TCL uses IFA 2020 to expand its brand beyond smart TV
TCL, the China-based smart TV powerhouse, unveiled several new products at IFA 2020, including tablets with screen technology designed to mimic the experience of reading on paper, AirPod Pro-like headphones and a smartwatch aimed at the elderly.
Starting at $299 for the WiFi-only model, the TCL 10 TabMax features a 10.36” screen, 13-megapixel rear camera, 8-megapixel front camera and an 8,000-mAH battery. Meanwhile, the smaller TCL 10 TabMid includes an 8-megapixel rear camera, 5-megapixel front-facing camera and a smaller 5,500-mAh battery. The TCL 10 TabMid will start at $269 for the WiFi-only model. Both tablets, which will be available in the fourth quarter, utilize TCL’s unique NXTVision technology, which offers 25% more contrast than traditional LCD screens. This produces an experience similar to reading on paper.
Perhaps inspired by Apple’s ongoing success in the smartwatch space, TCL also announced the Movetime Family Watch MT43A. This device includes hands-free 2-way calling, heart-rate monitoring, medication reminders and automatic fall detection. This smartwatch also uses a 4G connection to make calls and receive text messages. You can also use the watch to place an emergency SOS call by pressing a button on the side. While it may be less versatile than a genuine Apple Watch, the device’s narrower, essential functions may appeal to older adults. The smartwatch is priced at an attractive $269.
Lastly, TCL unveiled its Moveaudio S200 True Wireless headphones, designed to compete with Apple AirPods. These headphones feature electronic noise cancellation and four integrated microphones to maximize voice calling, and offer up to 3.5 hours of battery life on a single charge (or up to 23 hours with the charging case). TCL being TCL, they will be available in September at $115 (over $100 less expensive than AirPods Pro).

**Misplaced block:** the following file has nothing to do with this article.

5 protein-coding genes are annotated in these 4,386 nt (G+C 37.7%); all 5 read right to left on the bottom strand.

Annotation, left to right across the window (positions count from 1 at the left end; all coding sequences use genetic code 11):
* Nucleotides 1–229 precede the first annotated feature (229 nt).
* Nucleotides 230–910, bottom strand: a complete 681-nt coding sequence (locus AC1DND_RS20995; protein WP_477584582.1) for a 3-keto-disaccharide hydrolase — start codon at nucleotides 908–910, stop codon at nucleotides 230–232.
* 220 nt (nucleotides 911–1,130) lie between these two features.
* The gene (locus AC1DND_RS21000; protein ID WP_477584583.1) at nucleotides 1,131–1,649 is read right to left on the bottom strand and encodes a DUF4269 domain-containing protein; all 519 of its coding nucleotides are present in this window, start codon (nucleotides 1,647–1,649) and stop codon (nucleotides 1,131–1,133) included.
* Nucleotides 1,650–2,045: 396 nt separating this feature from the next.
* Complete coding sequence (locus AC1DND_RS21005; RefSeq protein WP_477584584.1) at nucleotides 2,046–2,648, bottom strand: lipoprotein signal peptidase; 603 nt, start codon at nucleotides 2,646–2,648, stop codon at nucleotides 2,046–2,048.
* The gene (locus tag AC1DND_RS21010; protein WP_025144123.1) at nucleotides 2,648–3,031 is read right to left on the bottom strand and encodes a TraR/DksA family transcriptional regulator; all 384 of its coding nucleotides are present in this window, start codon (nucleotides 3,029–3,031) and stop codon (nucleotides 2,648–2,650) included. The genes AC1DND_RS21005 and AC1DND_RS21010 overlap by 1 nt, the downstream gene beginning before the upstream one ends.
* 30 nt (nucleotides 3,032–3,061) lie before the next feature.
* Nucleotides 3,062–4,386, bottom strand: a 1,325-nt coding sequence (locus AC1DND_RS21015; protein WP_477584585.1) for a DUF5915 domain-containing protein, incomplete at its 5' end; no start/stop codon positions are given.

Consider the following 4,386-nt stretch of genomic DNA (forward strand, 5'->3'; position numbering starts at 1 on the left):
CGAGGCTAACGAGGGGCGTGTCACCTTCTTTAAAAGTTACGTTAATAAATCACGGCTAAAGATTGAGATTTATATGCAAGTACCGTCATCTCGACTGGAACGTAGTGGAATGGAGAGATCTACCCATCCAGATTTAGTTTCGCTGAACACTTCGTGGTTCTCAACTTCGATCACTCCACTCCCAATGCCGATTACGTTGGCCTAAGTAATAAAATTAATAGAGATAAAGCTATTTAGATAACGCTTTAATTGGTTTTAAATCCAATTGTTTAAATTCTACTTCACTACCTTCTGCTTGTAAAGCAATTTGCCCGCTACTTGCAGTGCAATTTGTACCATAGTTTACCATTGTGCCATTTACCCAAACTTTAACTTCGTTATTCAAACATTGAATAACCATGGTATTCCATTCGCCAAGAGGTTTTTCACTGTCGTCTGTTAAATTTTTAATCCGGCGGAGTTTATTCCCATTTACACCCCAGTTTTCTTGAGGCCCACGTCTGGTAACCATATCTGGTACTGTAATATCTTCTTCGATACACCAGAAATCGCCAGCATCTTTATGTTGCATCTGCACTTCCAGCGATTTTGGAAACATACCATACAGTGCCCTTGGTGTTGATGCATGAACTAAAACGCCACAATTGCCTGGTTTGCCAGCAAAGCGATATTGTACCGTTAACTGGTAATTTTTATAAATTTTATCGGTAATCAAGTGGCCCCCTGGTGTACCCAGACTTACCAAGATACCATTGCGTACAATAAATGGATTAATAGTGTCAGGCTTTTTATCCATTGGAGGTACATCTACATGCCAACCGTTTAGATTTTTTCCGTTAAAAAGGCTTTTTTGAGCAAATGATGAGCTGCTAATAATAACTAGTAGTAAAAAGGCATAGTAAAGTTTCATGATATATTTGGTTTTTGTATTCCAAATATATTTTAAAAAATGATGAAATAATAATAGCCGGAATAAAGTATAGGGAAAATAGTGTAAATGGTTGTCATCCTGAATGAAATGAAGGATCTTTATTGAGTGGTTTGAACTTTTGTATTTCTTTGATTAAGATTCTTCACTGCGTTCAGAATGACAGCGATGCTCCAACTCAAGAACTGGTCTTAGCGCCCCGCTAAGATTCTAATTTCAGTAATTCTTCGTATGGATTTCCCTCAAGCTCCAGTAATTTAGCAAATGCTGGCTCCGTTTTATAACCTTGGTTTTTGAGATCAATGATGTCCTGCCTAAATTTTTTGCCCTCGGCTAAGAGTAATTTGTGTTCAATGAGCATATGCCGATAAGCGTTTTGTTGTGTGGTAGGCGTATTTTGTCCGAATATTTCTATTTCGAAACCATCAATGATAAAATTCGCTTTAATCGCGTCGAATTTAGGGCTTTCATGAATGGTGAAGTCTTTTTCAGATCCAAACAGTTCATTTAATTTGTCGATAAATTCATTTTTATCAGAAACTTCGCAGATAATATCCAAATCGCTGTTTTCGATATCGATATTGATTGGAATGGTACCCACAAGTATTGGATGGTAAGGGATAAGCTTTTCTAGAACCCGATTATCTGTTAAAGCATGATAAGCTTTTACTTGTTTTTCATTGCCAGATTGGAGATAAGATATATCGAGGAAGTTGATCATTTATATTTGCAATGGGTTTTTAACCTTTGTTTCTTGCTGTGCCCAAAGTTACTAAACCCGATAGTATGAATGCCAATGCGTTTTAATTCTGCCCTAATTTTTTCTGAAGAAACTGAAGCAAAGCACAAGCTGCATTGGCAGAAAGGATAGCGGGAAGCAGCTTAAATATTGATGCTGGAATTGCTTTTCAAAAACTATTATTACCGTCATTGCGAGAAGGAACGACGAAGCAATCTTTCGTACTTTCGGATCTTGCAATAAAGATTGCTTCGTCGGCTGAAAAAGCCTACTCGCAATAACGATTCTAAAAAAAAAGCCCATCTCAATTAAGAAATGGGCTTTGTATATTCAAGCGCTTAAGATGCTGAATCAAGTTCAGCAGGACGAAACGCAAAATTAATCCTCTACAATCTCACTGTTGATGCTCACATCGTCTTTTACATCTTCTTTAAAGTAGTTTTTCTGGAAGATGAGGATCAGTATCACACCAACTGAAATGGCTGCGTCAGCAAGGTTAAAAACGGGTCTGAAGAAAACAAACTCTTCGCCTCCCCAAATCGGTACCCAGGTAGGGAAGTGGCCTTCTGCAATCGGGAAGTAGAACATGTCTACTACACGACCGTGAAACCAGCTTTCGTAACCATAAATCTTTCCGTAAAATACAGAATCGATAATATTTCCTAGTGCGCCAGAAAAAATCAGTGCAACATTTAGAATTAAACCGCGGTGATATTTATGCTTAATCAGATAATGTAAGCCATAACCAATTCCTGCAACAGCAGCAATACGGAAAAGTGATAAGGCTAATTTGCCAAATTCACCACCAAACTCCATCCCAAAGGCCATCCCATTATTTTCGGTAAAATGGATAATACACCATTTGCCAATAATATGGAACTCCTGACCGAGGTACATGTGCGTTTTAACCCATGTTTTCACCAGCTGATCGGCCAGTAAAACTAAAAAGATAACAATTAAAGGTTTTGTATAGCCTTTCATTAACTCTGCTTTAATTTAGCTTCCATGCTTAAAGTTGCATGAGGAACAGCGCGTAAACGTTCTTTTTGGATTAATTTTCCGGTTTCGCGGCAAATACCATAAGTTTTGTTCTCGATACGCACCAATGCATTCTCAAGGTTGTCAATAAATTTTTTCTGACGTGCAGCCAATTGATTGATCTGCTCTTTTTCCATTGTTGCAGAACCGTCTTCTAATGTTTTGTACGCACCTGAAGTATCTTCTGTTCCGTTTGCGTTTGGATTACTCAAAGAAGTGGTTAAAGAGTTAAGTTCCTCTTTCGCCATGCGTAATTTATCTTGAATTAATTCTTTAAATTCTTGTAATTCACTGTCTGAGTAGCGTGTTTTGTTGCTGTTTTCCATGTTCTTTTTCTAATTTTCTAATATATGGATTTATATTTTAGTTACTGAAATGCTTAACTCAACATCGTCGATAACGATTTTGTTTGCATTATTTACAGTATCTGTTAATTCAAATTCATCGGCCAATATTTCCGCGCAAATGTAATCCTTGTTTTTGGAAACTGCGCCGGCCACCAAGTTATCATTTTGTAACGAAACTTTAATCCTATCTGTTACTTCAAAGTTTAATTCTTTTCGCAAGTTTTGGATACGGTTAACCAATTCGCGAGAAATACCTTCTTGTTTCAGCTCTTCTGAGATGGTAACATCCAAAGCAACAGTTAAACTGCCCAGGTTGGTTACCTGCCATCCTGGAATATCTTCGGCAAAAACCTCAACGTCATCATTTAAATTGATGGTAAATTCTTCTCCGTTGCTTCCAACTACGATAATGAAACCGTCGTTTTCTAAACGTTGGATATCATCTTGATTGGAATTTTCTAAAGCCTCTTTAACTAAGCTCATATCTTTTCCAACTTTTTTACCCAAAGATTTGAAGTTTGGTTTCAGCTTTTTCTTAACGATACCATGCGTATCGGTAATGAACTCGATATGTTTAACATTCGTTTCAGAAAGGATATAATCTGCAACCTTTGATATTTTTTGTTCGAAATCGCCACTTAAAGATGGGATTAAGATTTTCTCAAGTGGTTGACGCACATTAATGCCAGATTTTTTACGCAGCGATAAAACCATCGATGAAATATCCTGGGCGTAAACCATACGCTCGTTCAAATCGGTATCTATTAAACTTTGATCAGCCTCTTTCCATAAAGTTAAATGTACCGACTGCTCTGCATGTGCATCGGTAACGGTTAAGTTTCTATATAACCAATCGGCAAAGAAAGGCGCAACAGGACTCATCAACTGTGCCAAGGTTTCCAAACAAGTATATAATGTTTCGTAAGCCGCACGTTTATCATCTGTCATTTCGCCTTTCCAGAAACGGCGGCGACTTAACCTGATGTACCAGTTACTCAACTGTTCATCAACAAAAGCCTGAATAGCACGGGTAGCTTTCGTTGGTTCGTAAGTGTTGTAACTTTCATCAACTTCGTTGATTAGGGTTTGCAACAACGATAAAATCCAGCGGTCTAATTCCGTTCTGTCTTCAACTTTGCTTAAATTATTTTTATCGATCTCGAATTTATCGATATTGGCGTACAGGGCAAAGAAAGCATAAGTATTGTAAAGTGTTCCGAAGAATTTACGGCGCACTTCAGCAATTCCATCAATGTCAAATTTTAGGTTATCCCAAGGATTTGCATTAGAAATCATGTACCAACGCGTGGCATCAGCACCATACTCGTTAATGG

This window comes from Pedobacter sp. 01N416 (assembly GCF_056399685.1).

Following the “foldable” trend established by Samsung and Microsoft, TCL also provided short updates about its “rollable” phone displays and its wearable design initiative (dubbed Project Archery). While neither of these technology concepts will appear in commercial solutions in 2020, TCL is clearly trying to establish itself as a thought leader in the tech space. TCL already has a reputation as a visionary in the smart TV space with its unorthodox approach of manufacturing its own glass displays. The prospect of the company developing foldables is intriguing as it has the scale to mitigate the costs that are typically associated with this premium device category.
Schneider Electric: a sustainable vision for the smart home
Founded in 1836, Schneider Electric may not be the first company that comes to mind when one thinks about the smart home. That said, the English multinational company gave an impressive presentation at IFA 2020 that should dramatically raise its profile beyond its enviable (if under the radar) long-standing reputation in the construction sector.